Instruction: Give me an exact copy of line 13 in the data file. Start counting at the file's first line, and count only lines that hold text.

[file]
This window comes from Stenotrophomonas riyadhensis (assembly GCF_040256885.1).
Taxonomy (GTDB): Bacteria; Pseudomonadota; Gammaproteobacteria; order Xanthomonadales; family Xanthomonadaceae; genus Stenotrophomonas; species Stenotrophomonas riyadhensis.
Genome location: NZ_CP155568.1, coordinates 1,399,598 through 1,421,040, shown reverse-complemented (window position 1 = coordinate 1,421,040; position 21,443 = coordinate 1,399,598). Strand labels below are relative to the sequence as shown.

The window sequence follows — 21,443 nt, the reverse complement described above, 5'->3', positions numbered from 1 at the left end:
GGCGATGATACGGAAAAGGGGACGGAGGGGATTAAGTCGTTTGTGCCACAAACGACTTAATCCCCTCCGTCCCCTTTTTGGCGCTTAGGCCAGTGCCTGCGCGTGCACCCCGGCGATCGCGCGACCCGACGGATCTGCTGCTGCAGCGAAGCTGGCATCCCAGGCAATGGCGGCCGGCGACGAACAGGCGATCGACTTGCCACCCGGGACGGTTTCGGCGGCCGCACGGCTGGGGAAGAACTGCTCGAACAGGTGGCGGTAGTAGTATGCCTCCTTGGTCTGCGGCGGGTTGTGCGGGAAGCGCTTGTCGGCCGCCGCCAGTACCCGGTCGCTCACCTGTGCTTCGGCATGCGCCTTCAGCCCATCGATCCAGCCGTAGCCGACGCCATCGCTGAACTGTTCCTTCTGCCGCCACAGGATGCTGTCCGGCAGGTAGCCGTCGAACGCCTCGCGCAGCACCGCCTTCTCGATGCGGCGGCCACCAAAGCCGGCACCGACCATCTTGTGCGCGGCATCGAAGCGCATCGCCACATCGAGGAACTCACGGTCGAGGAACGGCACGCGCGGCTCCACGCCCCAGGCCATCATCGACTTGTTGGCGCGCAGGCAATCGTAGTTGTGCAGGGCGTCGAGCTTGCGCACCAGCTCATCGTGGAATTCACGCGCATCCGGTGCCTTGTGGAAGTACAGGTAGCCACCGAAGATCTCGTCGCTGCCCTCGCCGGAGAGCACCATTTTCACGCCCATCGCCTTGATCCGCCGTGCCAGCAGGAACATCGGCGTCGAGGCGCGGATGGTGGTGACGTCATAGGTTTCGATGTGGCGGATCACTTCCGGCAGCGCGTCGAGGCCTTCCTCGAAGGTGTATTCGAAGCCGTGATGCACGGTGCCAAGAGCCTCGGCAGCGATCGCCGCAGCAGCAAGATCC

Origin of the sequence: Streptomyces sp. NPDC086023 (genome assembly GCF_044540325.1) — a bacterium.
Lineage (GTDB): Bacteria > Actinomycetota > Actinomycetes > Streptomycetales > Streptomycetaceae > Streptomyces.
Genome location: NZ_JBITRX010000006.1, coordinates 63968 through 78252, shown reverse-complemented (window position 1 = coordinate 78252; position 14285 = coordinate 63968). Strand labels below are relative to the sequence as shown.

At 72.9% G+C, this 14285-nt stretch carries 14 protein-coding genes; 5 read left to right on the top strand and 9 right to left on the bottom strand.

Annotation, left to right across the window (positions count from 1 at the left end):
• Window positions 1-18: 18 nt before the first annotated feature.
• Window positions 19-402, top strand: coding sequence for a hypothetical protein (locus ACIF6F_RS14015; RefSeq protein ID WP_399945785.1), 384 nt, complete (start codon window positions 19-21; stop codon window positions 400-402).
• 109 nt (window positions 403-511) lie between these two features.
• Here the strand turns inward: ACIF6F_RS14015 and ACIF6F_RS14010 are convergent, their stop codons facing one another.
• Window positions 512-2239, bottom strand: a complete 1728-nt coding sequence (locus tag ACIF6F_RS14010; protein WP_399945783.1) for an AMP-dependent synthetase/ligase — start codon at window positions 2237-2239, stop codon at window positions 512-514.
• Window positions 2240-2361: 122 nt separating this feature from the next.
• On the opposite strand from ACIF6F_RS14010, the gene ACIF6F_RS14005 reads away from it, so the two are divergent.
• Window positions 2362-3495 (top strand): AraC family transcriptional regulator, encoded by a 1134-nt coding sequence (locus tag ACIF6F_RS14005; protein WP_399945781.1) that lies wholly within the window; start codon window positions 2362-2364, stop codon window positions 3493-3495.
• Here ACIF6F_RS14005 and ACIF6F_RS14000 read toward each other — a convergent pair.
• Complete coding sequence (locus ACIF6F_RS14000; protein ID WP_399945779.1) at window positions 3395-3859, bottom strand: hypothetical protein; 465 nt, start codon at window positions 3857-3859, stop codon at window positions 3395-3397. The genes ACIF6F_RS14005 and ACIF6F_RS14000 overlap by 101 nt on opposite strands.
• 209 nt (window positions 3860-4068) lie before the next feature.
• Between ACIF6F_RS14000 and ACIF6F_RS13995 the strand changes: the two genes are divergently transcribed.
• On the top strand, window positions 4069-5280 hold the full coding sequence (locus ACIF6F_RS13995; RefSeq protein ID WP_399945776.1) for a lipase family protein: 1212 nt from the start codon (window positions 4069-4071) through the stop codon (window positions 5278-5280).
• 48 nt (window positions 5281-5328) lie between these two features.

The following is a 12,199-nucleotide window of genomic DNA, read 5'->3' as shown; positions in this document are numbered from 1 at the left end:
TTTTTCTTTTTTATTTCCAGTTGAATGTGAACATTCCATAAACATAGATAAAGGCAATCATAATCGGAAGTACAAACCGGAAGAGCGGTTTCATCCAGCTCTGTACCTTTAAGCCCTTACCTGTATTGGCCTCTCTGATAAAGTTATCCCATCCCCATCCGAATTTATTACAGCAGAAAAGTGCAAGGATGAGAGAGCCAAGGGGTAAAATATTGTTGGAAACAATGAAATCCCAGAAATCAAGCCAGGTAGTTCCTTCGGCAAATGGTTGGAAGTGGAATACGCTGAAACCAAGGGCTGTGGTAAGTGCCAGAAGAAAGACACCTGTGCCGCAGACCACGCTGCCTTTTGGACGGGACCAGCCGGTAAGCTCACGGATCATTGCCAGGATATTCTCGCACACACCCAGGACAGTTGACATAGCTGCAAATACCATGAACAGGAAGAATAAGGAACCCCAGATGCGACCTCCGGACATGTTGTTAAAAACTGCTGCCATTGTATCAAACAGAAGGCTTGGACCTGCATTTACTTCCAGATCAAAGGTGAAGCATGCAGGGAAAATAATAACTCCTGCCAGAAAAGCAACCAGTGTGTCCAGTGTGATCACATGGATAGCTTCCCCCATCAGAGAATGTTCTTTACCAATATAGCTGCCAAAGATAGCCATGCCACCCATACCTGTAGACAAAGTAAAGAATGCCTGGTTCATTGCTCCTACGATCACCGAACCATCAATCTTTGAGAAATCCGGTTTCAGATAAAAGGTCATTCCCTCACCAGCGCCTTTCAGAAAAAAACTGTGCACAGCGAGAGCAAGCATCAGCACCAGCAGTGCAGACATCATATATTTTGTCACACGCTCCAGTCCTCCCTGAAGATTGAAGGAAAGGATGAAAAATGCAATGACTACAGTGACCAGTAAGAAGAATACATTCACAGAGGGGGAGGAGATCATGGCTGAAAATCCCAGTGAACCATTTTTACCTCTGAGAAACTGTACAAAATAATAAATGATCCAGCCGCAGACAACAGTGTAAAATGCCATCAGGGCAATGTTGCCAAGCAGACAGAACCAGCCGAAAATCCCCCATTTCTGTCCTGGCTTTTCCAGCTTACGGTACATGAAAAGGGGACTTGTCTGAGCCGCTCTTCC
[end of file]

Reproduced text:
• 109 nt (window positions 403-511) lie between these two features.